Linepithema piliferum

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Linepithema piliferum
Scientific classification
Kingdom: Animalia
Phylum: Arthropoda
Class: Insecta
Order: Hymenoptera
Family: Formicidae
Subfamily: Dolichoderinae
Tribe: Leptomyrmecini
Genus: Linepithema
Species: L. piliferum
Binomial name
Linepithema piliferum
(Mayr, 1870)

Linepithema piliferum casent0106979 profile 1.jpg

Linepithema piliferum casent0106979 dorsal 1.jpg

Specimen labels

A montane forest species, colonies can be polydomous and polygynous.


Wild (2007) – Worker A large species (HW > 0.55); antennal scapes long (SI 99–120), in repose exceeding posterior margin of head by a length greater than or equal to length of first funicular segment; cephalic dorsum bearing at least 2, and often more, erect to subdecumbent setae; mesonotum without strong medial impression (sometimes weakly impressed); mesopleura and metapleura lacking pubescence and strongly shining.

This species can be difficult to diagnose owing to a large amount of intraspecific variation and the presence of two very similar sympatric species, Linepithema angulatum and Linepithema tsachila. All L. piliferum specimens have relatively long scapes and standing cephalic setae, but vary continuously in eye size, color, and degree of mesonotal impression. Specimens from Costa Rica, lower elevations in Ecuador, and parts of Colombia tend to have smaller eyes (< 60 ommatidia) and be lighter in color.

Workers of Linepithema angulatum usually have shorter antennal scapes (SI <104), a more deeply impressed metanotal groove, and in South America lack standing setae on the cephalic dorsum (present in some Central American populations). Workers of Linepithema tsachila have shorter antennal scapes (SI < 98), a more robust head in full-frontal view (CI usually > 94) that typically reaches its widest point near the level of the compound eyes, a deeply concave posterior margin, and often a faint bluish sheen to the integument.

Male Forewing with 2 submarginal cells; volsella with distal arm shorter than 1/3 length of proximal arm and shorter than cuspis; dorsal profile of volsella and proximal arm straight or only weakly concave; legs relatively short for Fuscum-group species (FI < 68).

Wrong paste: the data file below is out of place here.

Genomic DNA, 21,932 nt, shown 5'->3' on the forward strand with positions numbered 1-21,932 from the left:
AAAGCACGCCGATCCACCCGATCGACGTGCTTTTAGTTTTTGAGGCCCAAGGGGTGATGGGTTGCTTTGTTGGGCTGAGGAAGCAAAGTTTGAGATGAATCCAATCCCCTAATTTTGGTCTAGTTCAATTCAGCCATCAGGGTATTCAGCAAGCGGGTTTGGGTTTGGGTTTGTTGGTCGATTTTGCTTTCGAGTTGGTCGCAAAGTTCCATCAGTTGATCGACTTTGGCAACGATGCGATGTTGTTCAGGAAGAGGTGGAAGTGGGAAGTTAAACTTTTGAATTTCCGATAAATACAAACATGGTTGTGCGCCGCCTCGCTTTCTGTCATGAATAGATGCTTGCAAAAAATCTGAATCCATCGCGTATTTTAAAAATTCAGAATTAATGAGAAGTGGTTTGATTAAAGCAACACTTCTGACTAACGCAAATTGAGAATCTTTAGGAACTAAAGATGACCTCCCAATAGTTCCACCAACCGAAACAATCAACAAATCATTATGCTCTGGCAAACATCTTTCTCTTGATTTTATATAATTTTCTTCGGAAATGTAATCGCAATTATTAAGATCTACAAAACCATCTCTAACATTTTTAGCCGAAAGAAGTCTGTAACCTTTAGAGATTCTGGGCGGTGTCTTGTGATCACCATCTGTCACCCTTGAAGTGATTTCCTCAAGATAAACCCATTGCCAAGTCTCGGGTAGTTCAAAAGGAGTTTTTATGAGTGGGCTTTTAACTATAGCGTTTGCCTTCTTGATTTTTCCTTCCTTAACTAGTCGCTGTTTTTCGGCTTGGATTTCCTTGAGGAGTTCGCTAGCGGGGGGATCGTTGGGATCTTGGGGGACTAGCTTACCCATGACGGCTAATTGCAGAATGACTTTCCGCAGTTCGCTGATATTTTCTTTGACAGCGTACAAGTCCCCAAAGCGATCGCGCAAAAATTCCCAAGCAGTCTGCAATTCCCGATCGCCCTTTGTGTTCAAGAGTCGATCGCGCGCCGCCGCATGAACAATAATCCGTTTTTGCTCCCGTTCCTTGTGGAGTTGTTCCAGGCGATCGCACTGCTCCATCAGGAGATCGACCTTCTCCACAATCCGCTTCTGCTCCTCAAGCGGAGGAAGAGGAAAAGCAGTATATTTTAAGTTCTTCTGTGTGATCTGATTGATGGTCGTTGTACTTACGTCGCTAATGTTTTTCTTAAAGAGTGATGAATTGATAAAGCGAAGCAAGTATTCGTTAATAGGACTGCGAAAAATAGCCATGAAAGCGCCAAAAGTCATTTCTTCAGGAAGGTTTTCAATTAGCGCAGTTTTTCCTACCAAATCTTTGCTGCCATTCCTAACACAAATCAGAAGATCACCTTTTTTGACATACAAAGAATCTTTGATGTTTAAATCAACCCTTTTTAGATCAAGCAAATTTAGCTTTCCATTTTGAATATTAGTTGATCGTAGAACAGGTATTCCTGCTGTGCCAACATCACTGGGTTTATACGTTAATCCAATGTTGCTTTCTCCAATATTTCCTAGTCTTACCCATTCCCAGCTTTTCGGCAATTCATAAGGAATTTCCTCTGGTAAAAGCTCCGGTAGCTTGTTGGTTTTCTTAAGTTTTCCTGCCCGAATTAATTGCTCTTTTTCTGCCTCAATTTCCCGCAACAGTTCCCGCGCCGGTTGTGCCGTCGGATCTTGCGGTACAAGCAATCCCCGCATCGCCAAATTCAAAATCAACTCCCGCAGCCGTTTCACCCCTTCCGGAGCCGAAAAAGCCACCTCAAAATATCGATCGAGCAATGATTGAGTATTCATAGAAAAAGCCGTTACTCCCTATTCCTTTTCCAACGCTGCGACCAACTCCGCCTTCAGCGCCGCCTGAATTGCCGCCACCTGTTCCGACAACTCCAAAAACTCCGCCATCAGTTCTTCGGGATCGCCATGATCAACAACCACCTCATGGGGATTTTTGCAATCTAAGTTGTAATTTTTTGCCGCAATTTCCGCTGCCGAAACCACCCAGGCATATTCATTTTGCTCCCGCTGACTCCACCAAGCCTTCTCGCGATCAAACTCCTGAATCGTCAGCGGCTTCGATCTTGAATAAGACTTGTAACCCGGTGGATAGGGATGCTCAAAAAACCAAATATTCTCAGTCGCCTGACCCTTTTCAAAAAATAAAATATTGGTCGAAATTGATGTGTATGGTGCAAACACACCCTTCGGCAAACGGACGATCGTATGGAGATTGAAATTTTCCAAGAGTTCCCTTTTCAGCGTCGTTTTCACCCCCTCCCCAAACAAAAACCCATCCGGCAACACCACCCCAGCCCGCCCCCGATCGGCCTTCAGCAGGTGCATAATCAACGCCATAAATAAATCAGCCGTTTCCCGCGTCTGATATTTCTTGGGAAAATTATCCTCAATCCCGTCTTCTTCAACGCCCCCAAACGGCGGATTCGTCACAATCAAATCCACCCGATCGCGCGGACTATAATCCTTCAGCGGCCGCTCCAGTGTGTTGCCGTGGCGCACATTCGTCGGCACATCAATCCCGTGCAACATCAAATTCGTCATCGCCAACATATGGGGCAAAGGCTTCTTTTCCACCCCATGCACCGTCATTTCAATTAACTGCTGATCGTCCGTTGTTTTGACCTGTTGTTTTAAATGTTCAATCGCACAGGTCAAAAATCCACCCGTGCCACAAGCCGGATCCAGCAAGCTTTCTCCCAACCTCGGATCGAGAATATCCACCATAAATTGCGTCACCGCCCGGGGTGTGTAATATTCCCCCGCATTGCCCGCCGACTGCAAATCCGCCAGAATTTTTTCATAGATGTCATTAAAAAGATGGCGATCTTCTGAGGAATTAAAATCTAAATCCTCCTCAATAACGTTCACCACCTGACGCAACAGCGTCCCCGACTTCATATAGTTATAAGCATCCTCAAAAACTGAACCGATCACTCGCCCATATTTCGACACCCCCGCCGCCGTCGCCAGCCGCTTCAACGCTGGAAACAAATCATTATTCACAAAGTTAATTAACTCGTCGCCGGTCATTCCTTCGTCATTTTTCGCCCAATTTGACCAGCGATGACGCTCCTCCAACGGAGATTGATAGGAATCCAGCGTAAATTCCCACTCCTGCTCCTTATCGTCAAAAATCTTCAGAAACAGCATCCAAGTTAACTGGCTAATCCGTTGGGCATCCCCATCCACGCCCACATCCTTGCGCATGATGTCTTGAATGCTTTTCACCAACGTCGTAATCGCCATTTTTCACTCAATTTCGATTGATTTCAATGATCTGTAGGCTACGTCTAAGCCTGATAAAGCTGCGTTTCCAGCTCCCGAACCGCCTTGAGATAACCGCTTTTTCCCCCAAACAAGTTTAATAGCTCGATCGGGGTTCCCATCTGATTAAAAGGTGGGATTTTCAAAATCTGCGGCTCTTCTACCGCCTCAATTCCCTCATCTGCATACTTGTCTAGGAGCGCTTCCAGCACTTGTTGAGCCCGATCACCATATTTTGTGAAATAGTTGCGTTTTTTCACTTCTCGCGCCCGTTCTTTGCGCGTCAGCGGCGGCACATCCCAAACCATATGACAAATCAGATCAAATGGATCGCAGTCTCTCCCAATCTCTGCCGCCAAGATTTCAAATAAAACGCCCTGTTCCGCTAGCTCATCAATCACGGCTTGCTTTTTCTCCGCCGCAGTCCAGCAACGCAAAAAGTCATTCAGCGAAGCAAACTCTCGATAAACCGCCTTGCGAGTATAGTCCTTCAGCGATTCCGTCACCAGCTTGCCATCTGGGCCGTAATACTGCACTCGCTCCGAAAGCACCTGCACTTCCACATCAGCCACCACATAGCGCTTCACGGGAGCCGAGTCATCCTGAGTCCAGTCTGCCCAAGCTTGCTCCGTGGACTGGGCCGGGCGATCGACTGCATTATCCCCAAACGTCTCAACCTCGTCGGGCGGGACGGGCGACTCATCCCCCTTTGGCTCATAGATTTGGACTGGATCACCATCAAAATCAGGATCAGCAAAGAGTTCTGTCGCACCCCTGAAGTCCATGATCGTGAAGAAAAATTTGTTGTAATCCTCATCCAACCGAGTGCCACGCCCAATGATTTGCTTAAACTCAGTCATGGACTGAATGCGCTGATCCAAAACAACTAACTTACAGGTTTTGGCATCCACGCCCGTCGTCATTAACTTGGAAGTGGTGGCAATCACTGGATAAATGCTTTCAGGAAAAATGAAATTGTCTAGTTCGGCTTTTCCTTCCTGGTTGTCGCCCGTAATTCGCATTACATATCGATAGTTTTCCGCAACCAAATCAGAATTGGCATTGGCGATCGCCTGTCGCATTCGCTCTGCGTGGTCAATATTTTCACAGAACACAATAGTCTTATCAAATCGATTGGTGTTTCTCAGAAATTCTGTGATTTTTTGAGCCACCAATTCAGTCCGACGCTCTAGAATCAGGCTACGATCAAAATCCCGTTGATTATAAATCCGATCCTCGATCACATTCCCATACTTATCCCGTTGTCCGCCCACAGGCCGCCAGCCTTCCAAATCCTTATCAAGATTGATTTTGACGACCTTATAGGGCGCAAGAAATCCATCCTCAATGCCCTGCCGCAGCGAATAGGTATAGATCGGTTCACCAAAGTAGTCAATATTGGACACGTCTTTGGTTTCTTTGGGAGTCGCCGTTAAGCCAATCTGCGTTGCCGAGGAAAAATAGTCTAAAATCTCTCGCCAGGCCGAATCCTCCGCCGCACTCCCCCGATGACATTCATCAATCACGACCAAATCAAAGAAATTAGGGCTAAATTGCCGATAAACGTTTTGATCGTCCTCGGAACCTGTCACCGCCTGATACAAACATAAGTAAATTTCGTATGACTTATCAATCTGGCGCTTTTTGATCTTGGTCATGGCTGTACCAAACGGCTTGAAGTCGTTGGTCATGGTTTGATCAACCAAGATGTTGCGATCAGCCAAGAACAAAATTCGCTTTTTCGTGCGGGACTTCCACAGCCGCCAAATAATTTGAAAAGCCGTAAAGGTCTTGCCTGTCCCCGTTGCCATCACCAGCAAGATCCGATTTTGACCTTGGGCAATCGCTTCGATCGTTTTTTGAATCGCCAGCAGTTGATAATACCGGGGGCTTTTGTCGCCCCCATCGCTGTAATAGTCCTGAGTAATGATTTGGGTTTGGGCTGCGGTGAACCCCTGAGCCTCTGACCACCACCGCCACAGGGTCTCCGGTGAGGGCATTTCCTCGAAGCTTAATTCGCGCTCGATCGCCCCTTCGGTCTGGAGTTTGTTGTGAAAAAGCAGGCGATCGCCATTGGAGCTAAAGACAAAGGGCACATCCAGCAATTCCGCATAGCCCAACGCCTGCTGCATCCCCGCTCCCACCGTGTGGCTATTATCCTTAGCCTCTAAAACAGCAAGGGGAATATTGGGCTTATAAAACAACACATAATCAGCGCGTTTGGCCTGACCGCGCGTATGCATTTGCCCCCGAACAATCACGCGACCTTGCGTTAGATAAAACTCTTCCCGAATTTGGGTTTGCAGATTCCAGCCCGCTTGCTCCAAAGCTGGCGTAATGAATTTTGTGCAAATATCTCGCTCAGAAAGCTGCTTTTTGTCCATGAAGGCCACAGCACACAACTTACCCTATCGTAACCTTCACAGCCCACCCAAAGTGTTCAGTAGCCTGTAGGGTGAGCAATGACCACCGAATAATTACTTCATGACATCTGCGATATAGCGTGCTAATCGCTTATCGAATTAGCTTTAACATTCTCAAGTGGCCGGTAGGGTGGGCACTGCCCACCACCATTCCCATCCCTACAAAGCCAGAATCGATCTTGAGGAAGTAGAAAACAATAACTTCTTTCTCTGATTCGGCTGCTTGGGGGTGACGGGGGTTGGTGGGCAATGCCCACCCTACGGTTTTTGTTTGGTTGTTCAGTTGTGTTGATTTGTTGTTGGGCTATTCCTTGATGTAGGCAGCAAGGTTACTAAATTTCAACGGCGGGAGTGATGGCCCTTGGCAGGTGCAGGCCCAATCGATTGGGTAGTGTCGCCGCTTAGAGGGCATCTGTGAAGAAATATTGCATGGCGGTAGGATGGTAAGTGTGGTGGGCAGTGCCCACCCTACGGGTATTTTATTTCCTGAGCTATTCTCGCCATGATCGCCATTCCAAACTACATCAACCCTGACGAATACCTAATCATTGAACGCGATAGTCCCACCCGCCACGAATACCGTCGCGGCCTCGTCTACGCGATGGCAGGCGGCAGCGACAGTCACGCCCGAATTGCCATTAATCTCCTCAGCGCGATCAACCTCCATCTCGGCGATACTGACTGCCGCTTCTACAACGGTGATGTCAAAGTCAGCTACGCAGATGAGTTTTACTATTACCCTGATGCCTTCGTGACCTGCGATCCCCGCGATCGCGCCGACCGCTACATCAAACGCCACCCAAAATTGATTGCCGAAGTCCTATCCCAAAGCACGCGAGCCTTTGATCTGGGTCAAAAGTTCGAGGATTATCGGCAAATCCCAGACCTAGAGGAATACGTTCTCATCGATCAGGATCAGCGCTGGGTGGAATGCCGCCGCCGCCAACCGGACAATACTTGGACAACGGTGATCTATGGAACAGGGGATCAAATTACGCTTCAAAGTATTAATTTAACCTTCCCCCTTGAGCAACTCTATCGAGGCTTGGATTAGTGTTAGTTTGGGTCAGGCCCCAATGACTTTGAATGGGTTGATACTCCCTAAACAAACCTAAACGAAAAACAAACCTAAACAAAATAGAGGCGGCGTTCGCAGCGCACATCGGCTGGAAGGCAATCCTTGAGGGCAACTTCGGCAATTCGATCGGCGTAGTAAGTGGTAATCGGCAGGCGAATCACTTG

Males of other Fuscum-group species either have a long distal arm of the digitus (L. angulatum, Linepithema fuscum, and Linepithema keiteli), or longer legs (FI > 70, L. tsachila).

Keys including this Species


Mountains of northwestern South America to Costa Rica.

Latitudinal Distribution Pattern

Latitudinal Range: 20.77225833° to -1.4568°.

Tropical South

Distribution based on Regional Taxon Lists

Neotropical Region: Colombia (type locality), Costa Rica, Ecuador, Peru, Venezuela.

Distribution based on AntMaps


Distribution based on AntWeb specimens

Check data from AntWeb

Countries Occupied

Number of countries occupied by this species based on AntWiki Regional Taxon Lists. In general, fewer countries occupied indicates a narrower range, while more countries indicates a more widespread species.

Estimated Abundance

Relative abundance based on number of AntMaps records per species (this species within the purple bar). Fewer records (to the left) indicates a less abundant/encountered species while more records (to the right) indicates more abundant/encountered species.


Wild (2007) - Linepithema piliferum is a montane species, with records running from 780 to 2340 meters. Where explicit habitat information has been recorded, three collections are from sifted litter in wet forest, five from cloud forest edge or roadside, one from 2nd growth forest edge, and one from a Psidium guayaba orchard. Four nest records are from under stones and one from soil. Two port-of-entry intercepts into the United States were nesting in Cattleya orchids. This species has been recorded tending root aphids, aleyrodids, and pseudococcids.

Colonies can be populous and are probably both polydomous and polygynous. I conducted three nest excavations in Ecuador in December 2002. Alate males and queens were present in all nests. Each of these nests were under series of several stones along roadsides in cloud forest. Nests contained dozens of separate brood chambers connected by tunnels, and at least one nest contained a colony of root aphids feeding on grass roots growing through the nest. In two of the colonies I found several dealate queens, each in a separate brood chamber.